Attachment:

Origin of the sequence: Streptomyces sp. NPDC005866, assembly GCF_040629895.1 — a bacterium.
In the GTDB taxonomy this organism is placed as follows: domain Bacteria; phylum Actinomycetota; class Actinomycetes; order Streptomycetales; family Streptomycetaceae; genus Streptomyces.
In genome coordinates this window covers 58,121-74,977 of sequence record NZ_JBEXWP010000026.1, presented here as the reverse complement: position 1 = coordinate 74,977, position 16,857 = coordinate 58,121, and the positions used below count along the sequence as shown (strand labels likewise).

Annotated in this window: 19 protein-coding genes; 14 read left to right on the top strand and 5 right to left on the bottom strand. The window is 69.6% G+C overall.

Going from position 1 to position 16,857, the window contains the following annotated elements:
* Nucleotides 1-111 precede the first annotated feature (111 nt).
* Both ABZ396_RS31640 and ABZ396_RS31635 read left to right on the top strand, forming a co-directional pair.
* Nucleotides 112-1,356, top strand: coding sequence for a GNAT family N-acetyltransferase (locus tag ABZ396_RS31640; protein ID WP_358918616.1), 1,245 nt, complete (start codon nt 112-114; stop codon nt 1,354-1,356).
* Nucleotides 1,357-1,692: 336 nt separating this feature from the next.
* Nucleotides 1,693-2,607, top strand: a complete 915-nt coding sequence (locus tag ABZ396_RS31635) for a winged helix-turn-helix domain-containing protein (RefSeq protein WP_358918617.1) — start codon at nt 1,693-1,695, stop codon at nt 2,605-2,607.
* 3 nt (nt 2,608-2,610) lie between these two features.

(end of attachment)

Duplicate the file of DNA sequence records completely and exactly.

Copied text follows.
Origin of the sequence: Streptomyces sp. NPDC005866, assembly GCF_040629895.1 — a bacterium.
In the GTDB taxonomy this organism is placed as follows: domain Bacteria; phylum Actinomycetota; class Actinomycetes; order Streptomycetales; family Streptomycetaceae; genus Streptomyces.
In genome coordinates this window covers 58,121-74,977 of sequence record NZ_JBEXWP010000026.1, presented here as the reverse complement: position 1 = coordinate 74,977, position 16,857 = coordinate 58,121, and the positions used below count along the sequence as shown (strand labels likewise).

Annotated in this window: 19 protein-coding genes; 14 read left to right on the top strand and 5 right to left on the bottom strand. The window is 69.6% G+C overall.

Going from position 1 to position 16,857, the window contains the following annotated elements:
* Nucleotides 1-111 precede the first annotated feature (111 nt).
* Both ABZ396_RS31640 and ABZ396_RS31635 read left to right on the top strand, forming a co-directional pair.
* Nucleotides 112-1,356, top strand: coding sequence for a GNAT family N-acetyltransferase (locus tag ABZ396_RS31640; protein ID WP_358918616.1), 1,245 nt, complete (start codon nt 112-114; stop codon nt 1,354-1,356).
* Nucleotides 1,357-1,692: 336 nt separating this feature from the next.
* Nucleotides 1,693-2,607, top strand: a complete 915-nt coding sequence (locus tag ABZ396_RS31635) for a winged helix-turn-helix domain-containing protein (RefSeq protein WP_358918617.1) — start codon at nt 1,693-1,695, stop codon at nt 2,605-2,607.
* 3 nt (nt 2,608-2,610) lie between these two features.